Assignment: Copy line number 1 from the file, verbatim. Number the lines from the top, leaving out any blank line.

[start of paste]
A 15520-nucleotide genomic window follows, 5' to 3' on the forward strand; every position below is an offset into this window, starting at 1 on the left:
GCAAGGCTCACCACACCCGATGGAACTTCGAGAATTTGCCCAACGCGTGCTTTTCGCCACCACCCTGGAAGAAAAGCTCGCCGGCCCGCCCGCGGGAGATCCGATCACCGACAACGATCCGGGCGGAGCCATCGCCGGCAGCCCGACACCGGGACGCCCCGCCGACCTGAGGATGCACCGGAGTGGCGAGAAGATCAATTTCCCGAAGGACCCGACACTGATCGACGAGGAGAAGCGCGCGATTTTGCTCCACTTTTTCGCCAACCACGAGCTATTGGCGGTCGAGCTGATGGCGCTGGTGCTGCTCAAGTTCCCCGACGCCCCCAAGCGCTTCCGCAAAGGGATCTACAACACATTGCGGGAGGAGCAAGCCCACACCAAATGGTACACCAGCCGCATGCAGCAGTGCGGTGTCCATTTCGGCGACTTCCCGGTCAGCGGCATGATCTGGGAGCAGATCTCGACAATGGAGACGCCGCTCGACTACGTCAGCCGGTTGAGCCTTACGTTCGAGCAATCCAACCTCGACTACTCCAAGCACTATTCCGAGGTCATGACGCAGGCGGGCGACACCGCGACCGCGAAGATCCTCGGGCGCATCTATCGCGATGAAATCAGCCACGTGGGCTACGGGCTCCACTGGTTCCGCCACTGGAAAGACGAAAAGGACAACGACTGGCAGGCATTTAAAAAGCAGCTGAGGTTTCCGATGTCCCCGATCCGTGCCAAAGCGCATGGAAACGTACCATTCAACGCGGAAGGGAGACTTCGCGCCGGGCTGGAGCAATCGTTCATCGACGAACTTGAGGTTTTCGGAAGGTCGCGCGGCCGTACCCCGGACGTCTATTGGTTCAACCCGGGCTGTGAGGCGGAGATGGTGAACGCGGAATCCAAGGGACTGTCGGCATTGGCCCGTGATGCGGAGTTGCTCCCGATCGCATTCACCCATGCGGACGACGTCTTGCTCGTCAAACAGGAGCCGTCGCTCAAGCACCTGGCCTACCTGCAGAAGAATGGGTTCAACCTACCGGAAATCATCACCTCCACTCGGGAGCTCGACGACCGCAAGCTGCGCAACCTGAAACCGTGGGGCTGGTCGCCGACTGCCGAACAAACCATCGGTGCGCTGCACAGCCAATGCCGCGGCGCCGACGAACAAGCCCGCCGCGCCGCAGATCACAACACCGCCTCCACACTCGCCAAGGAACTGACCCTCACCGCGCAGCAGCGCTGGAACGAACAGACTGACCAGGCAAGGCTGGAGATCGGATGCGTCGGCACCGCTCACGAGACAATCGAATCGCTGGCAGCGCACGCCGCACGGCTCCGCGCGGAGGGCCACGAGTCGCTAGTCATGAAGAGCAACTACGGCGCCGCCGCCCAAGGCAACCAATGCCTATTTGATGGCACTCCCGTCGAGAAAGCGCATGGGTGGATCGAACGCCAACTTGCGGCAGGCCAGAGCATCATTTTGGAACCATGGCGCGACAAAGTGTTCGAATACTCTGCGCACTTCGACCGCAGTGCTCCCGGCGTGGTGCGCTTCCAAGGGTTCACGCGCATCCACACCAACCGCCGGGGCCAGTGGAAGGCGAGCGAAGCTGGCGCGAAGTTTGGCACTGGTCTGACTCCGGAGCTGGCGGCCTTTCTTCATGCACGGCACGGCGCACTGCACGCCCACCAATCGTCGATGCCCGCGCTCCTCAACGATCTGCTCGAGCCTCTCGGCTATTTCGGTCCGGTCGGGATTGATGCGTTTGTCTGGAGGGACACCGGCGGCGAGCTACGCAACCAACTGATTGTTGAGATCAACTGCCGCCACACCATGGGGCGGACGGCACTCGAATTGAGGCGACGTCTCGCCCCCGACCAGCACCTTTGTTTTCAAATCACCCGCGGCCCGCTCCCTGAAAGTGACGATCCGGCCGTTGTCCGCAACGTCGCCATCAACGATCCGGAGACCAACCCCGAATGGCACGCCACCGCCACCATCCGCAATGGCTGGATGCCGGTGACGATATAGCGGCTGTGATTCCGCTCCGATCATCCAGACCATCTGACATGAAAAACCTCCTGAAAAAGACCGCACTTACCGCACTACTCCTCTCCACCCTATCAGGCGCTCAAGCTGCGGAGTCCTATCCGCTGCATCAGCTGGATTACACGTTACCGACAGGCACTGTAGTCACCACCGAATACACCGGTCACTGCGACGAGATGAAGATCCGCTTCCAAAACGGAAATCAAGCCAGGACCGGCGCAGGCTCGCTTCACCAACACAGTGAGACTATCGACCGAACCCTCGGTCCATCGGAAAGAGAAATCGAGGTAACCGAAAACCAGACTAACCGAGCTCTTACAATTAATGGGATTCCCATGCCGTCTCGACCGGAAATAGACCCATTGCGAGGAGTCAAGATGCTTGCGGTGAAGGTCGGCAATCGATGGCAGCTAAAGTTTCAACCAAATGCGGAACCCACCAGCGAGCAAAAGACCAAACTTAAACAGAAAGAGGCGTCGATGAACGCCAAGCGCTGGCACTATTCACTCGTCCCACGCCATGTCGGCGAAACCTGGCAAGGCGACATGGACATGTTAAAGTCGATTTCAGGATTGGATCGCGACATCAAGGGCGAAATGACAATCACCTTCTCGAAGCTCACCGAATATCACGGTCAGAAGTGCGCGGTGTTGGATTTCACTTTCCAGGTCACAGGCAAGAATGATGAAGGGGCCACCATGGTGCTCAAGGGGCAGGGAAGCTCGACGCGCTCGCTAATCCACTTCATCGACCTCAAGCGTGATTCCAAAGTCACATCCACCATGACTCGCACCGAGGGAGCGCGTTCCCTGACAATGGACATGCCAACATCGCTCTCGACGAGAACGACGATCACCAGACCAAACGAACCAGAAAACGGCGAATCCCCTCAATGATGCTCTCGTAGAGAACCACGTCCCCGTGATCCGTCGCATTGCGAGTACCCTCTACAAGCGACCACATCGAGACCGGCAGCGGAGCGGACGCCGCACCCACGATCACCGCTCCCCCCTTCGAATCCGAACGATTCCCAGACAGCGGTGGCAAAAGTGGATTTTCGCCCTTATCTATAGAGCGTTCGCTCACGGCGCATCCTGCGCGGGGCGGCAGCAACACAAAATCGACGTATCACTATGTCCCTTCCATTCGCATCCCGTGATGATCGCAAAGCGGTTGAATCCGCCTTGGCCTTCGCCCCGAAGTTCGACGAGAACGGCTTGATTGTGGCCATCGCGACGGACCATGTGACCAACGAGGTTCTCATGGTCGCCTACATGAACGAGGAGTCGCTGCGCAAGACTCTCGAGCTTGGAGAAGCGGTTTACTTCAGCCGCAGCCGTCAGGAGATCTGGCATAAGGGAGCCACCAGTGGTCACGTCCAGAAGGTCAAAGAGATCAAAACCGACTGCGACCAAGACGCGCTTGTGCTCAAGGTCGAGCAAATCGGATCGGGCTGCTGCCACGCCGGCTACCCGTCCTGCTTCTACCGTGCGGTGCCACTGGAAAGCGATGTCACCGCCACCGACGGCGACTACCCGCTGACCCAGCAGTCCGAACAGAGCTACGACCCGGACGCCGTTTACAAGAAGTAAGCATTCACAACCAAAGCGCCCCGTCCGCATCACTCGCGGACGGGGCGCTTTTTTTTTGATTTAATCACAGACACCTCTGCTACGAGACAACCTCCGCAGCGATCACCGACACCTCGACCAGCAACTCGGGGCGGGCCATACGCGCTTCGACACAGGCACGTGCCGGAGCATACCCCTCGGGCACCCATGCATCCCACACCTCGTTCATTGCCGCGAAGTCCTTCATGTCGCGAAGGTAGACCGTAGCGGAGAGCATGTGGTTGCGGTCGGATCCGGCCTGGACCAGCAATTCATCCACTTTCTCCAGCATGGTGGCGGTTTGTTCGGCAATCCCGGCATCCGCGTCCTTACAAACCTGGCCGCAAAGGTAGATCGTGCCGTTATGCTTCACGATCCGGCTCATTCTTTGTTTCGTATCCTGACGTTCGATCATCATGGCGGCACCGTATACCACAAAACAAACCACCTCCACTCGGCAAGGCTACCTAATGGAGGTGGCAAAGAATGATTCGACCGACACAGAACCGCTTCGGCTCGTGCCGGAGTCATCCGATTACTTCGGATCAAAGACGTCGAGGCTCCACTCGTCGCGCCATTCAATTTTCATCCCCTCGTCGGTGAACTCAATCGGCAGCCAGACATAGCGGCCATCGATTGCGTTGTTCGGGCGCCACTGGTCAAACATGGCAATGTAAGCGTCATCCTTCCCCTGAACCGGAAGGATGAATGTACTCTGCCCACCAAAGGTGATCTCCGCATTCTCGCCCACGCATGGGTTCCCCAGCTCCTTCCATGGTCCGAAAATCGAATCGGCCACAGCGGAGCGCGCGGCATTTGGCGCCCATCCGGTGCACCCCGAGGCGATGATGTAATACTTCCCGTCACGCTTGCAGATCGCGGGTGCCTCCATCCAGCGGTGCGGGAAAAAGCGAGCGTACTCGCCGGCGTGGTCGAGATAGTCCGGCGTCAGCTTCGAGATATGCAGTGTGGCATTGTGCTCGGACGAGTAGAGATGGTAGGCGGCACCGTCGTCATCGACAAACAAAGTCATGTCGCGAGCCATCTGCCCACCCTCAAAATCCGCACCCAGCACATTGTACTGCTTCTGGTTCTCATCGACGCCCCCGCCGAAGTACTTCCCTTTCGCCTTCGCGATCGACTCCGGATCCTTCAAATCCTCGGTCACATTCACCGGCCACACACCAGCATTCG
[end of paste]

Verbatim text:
A 15520-nucleotide genomic window follows, 5' to 3' on the forward strand; every position below is an offset into this window, starting at 1 on the left: